April 21, 2012. The first ever Junaluska Jubilee will be held in Boone, NC, on Saturday, April 21, 2012, from 11 a.m. to 4 p.m. The gala event will be take place in the little known, Black American Junaluska community that has been in existence for over 150 years on the hill above the Watauga County Public Library. The public is invited to take part in the free event.
The day’s program will kick off at 11:00 a.m. at the Mennonite Brethren Church on Church Street. Originally, there were plans for a parade from the church to Junaluska Park, with most events taking place at the park, but due to anticipated inclement weather, all events will now be held within the church. Entertainment includes “Star of the Sea” puppeteers, magician Rick Ramseur, the ASU African Women’s Group, and the Mennonite Brethren Church Gospel Choir.
Free ice cream and popcorn will be offered all afternoon. Free parking is available at the foot of the hill on Queen St. next to the library. There will be a van service to the Jubilee site for the handicapped and elderly. For more information contact Roberta Jackson at 828-773-2540 or e-mail [email protected].
About the Junaluska Heritage Association
The nonprofit Junaluska Heritage Association is a partnership of residents of the Junaluska community and townspeople from the Boone area, assisted by faculty at Appalachian State University and others. The Association’s ongoing Junaluska History Project has received support from the Episcopal Diocese of Western North Carolina, the Boone Mennonite Brethren Church, Appalachian State University and St. Luke’s Episcopal Church. For further information, or if you would like to become a member of the Junaluska Heritage Association or assist with the Junaluska History Project, please call 828-773-2540 or 828-964-0811. Volunteers are needed and warmly welcomed.
About the Junaluska Neighborhood:
Boone’s historically black community, Junaluska, has a unique and continuous history dating back to the mid-late 1800’s, with descendents of many of its original families still living in the neighborhood today. Although this community, located near downtown Boone, dates from the nineteenth century, some Boone and Watauga County residents remain unaware of its presence.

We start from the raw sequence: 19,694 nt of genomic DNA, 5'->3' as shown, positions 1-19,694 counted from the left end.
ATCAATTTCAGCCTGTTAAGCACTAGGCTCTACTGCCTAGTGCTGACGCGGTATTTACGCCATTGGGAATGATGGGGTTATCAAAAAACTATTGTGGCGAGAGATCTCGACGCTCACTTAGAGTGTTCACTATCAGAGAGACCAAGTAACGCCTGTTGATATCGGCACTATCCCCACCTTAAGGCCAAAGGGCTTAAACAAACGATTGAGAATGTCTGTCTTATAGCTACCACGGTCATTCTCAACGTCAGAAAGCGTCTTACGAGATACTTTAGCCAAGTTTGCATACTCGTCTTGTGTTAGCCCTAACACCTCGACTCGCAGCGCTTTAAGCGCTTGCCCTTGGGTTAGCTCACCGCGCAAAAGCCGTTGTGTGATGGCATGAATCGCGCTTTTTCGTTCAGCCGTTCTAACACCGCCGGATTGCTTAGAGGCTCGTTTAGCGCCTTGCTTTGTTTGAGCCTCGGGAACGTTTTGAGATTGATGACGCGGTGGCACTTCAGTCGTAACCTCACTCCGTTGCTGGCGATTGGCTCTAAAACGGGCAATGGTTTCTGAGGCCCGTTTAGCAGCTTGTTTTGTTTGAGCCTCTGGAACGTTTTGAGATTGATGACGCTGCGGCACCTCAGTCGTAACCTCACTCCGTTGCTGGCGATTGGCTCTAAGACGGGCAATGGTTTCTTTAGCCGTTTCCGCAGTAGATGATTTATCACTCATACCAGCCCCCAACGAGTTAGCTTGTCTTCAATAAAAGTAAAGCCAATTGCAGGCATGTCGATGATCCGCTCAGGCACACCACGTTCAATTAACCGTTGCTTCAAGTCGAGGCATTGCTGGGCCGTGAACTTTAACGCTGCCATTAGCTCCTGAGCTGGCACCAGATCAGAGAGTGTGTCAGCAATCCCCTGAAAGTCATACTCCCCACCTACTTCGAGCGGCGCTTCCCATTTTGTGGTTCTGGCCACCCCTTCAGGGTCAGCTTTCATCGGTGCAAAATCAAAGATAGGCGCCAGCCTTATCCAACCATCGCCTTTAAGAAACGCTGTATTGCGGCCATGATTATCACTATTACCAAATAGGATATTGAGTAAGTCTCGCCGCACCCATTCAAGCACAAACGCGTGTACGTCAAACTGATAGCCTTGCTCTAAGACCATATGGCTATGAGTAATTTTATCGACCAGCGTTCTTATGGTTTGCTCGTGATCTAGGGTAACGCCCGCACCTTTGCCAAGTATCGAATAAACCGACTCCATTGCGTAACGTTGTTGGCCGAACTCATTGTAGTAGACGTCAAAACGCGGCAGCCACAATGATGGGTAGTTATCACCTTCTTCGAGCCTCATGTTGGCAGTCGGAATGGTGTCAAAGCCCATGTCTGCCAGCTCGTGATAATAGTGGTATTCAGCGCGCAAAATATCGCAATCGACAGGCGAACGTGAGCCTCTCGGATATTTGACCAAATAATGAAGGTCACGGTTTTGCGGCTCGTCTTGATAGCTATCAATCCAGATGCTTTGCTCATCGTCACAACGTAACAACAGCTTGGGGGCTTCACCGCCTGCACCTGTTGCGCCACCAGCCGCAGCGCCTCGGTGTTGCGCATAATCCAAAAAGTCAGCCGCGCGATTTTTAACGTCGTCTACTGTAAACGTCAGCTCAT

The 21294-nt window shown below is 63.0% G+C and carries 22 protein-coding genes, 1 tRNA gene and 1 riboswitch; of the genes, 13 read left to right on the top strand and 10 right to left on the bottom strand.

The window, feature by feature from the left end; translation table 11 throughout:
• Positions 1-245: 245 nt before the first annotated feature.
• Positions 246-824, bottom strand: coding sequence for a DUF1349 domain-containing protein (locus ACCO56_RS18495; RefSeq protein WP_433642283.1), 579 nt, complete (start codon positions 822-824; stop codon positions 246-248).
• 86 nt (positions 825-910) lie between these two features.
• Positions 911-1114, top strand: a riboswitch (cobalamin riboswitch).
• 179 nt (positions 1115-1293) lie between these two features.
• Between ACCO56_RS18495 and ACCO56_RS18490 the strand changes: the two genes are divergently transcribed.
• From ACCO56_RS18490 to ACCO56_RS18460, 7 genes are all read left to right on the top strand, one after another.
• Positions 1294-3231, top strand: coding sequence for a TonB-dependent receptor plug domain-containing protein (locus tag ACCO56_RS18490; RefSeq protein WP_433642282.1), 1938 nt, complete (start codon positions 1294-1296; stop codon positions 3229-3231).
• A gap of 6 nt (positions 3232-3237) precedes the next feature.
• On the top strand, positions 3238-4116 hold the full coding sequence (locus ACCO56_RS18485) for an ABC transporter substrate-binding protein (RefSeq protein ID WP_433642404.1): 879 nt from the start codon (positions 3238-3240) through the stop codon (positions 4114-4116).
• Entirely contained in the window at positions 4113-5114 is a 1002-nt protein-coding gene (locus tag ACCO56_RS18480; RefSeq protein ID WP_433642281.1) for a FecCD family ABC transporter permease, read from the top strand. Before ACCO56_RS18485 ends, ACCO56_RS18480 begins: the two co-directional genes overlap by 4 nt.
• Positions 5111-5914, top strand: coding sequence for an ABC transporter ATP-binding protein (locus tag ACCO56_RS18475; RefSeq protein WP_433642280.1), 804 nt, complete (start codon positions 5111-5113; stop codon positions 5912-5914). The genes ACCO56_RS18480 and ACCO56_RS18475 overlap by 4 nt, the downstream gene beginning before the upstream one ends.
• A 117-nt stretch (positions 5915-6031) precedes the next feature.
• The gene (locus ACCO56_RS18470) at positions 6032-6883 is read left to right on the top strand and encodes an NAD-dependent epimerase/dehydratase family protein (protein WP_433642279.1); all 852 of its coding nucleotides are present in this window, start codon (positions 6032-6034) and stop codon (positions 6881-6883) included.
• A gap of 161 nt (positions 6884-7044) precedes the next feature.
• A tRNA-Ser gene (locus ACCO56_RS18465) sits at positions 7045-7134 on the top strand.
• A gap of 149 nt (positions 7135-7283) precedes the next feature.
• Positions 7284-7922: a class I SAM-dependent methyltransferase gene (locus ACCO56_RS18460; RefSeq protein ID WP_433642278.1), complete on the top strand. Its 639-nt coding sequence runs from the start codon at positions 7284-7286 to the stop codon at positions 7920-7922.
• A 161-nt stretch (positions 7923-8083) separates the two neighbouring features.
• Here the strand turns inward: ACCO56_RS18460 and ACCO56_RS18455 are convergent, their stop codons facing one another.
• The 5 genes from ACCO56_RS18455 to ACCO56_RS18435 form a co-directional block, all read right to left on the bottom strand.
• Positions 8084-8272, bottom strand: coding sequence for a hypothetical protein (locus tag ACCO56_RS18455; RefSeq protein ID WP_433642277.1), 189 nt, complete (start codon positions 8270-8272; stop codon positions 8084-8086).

Junaluska was settled by an estimated fifteen original black families, with many descendents of those families still residing there. In earlier times, the Junaluska area was known simply as “The Hill” and “The Mountain.” The neighborhood, which shares a partial boundary with the Watauga County Public Library, was home to 103 people in the year 1900.
In the early twentieth century, the population grew with the influx of black residents from elsewhere in the county. They were attracted to the consolidated black school established in Junaluska by the county. In its heyday, the neighborhood had its own businesses, churches, social gathering places and school–quite literally, a “village within a village.”
Today there is new life evident, with a vibrant church community, a newly formed neighborhood improvement Association and an ambitious history-gathering effort: the Junaluska History Project.
The mission of the Junaluska History Project is to assist interested residents of Junaluska in defining, preserving and sharing the important history and culture of their mountain community and its origins.
The community is intent upon preserving its heritage and its sense of identity.
Junaluska has, over the years, become a multi-racial community where neighbors of different races live quietly side by side. Currently, there are some 42 black households with 97 residents. Others from the community who have moved outside Junaluska continue as active and regular participants in the Boone Mennonite Brethren Church and in community life.